Sabih Mohd Ahmed is a Senior Researcher at AAA, and has been a member of Asia Art Archive’s Research+ team since 2009. Stationed in New Delhi, he has overseen the Archive’s digitization projects in the country alongside other research initiatives. Ahmad completed the interdisciplinary MA program at the School of Arts & Aesthetics, Jawaharlal Nehru University in New Delhi in 2009, and has organized and participated in numerous conferences and workshops internationally.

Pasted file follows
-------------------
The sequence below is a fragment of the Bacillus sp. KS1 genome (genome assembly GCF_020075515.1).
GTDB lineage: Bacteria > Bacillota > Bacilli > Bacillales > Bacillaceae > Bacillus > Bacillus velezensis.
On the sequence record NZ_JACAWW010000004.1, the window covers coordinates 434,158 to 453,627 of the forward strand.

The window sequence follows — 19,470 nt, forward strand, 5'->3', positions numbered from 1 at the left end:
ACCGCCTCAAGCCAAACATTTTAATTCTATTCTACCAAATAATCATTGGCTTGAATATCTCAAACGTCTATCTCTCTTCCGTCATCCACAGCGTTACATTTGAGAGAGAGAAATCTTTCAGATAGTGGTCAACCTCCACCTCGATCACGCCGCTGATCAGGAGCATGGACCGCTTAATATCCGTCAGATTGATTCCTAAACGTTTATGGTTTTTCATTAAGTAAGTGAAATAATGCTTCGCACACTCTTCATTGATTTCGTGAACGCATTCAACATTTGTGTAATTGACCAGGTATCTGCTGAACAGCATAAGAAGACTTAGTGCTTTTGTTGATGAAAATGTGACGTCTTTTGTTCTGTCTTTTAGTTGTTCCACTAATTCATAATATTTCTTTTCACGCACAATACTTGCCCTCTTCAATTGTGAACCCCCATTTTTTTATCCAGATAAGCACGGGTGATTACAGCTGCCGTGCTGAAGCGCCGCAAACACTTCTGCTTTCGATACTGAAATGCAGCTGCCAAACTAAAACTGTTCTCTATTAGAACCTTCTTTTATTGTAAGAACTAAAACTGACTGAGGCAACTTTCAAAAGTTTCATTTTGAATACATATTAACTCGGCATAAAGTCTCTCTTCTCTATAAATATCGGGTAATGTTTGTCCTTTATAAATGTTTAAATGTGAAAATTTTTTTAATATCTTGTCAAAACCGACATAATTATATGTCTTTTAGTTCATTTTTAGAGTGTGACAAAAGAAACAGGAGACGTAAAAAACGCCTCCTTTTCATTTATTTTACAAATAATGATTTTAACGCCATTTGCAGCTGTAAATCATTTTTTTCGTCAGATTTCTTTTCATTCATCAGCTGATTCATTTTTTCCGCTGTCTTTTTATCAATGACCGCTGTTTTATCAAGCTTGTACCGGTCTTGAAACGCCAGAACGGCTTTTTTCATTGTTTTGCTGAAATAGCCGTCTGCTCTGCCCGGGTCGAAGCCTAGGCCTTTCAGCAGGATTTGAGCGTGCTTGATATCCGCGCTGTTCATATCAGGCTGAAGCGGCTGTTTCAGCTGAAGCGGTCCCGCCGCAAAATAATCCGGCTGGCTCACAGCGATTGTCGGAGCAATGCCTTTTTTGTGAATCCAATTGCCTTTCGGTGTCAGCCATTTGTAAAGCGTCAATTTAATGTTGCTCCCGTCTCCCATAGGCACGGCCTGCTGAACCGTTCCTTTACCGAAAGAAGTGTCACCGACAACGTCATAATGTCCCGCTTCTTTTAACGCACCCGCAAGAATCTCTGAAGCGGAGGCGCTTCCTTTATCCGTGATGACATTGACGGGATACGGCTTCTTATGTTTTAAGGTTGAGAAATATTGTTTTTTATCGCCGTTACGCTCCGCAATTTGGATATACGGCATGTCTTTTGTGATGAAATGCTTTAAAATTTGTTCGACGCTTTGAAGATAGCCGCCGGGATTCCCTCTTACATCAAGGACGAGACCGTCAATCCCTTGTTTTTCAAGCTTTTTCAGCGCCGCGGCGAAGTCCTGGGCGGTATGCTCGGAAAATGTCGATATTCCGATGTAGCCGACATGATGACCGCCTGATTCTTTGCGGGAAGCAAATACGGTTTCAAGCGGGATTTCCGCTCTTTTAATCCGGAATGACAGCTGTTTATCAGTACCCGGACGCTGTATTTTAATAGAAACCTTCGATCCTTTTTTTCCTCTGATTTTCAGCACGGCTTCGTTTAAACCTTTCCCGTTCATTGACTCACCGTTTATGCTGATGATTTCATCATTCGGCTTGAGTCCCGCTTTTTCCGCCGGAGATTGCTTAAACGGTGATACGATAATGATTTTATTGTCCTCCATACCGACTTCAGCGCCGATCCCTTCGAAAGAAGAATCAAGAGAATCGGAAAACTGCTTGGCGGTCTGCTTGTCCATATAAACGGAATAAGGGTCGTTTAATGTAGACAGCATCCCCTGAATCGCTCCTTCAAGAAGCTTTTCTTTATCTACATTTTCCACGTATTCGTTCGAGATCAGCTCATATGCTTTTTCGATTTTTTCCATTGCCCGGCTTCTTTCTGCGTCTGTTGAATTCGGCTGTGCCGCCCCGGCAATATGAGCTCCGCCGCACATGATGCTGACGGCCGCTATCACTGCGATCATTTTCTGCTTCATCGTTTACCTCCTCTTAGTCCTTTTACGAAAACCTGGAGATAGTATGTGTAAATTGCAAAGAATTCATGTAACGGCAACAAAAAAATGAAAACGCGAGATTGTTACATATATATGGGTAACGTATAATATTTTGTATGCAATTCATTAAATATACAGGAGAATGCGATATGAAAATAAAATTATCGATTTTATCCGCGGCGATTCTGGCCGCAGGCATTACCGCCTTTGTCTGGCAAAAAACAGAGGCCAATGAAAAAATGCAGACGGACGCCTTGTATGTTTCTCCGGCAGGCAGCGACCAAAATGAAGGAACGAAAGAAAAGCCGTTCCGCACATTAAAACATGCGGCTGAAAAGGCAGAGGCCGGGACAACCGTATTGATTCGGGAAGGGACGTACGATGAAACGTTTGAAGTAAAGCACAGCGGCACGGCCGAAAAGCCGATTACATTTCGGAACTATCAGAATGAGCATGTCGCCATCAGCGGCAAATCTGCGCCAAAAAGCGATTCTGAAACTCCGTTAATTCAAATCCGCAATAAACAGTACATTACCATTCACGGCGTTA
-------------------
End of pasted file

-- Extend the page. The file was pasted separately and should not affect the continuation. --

Jane DeBevoise is Chair of the Board of Directors of Asia Art Archive in Hong Kong and Asia Art Archive in America, the New York-based mini-hub of Asia Art Archive Hong Kong. Prior to moving to Hong Kong in 2002, DeBevoise was Deputy Director of the Guggenheim Museum, responsible for museum operations and exhibitions globally. She joined the Museum in 1996 as Project Director of ‘China: 5000 Years,’ a large scale exhibition of traditional and modern Chinese art that was presented in 1998 at the Guggenheim museums in New York and Bilbao. DeBevoise has an MA from University of California, Berkeley and a PhD from The University of Hong Kong, both in Chinese art history. She was appointed by the Home Affairs Bureau of the Hong Kong Government to the Committee for Museums 2004-2007 and to the Museums Advisory Group for the development of the West Kowloon Cultural District 2006-2007. She is a Trustee of Asian Cultural Council.